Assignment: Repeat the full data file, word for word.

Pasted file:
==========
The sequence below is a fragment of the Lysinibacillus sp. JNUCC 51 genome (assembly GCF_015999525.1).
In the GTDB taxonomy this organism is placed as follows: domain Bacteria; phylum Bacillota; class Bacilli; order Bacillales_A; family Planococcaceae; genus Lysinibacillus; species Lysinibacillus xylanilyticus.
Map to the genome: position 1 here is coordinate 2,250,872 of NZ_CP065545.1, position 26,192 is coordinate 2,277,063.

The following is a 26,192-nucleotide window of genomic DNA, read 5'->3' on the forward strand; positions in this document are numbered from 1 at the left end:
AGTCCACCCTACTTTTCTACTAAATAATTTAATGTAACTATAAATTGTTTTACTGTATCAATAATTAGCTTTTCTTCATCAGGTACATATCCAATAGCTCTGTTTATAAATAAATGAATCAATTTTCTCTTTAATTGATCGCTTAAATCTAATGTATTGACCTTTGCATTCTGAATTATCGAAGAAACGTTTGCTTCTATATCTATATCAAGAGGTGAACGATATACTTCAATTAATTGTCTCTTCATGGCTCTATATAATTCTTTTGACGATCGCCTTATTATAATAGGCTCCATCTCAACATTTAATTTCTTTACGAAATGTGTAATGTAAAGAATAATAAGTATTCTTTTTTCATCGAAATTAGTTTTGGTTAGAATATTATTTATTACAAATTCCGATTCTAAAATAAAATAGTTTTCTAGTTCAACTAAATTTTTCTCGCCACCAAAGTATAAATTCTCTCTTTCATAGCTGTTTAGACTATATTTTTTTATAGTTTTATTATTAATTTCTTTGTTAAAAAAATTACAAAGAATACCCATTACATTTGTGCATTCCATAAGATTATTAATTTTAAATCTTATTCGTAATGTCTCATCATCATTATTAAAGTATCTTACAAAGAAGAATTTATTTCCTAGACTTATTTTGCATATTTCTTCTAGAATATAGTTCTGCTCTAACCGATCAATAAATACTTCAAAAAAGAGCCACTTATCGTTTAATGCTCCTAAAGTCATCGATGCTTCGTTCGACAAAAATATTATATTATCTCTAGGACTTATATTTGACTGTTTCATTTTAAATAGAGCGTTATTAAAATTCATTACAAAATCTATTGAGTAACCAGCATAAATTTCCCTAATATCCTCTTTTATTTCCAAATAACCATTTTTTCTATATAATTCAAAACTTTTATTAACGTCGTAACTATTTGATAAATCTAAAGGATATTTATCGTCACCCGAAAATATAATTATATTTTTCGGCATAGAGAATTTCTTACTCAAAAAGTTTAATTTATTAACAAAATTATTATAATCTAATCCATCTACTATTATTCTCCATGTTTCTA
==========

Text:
The sequence below is a fragment of the Lysinibacillus sp. JNUCC 51 genome (assembly GCF_015999525.1).
In the GTDB taxonomy this organism is placed as follows: domain Bacteria; phylum Bacillota; class Bacilli; order Bacillales_A; family Planococcaceae; genus Lysinibacillus; species Lysinibacillus xylanilyticus.
Map to the genome: position 1 here is coordinate 2,250,872 of NZ_CP065545.1, position 26,192 is coordinate 2,277,063.

The following is a 26,192-nucleotide window of genomic DNA, read 5'->3' on the forward strand; positions in this document are numbered from 1 at the left end:
AGTCCACCCTACTTTTCTACTAAATAATTTAATGTAACTATAAATTGTTTTACTGTATCAATAATTAGCTTTTCTTCATCAGGTACATATCCAATAGCTCTGTTTATAAATAAATGAATCAATTTTCTCTTTAATTGATCGCTTAAATCTAATGTATTGACCTTTGCATTCTGAATTATCGAAGAAACGTTTGCTTCTATATCTATATCAAGAGGTGAACGATATACTTCAATTAATTGTCTCTTCATGGCTCTATATAATTCTTTTGACGATCGCCTTATTATAATAGGCTCCATCTCAACATTTAATTTCTTTACGAAATGTGTAATGTAAAGAATAATAAGTATTCTTTTTTCATCGAAATTAGTTTTGGTTAGAATATTATTTATTACAAATTCCGATTCTAAAATAAAATAGTTTTCTAGTTCAACTAAATTTTTCTCGCCACCAAAGTATAAATTCTCTCTTTCATAGCTGTTTAGACTATATTTTTTTATAGTTTTATTATTAATTTCTTTGTTAAAAAAATTACAAAGAATACCCATTACATTTGTGCATTCCATAAGATTATTAATTTTAAATCTTATTCGTAATGTCTCATCATCATTATTAAAGTATCTTACAAAGAAGAATTTATTTCCTAGACTTATTTTGCATATTTCTTCTAGAATATAGTTCTGCTCTAACCGATCAATAAATACTTCAAAAAAGAGCCACTTATCGTTTAATGCTCCTAAAGTCATCGATGCTTCGTTCGACAAAAATATTATATTATCTCTAGGACTTATATTTGACTGTTTCATTTTAAATAGAGCGTTATTAAAATTCATTACAAAATCTATTGAGTAACCAGCATAAATTTCCCTAATATCCTCTTTTATTTCCAAATAACCATTTTTTCTATATAATTCAAAACTTTTATTAACGTCGTAACTATTTGATAAATCTAAAGGATATTTATCGTCACCCGAAAATATAATTATATTTTTCGGCATAGAGAATTTCTTACTCAAAAAGTTTAATTTATTAACAAAATTATTATAATCTAATCCATCTACTATTATTCTCCATGTTTCTA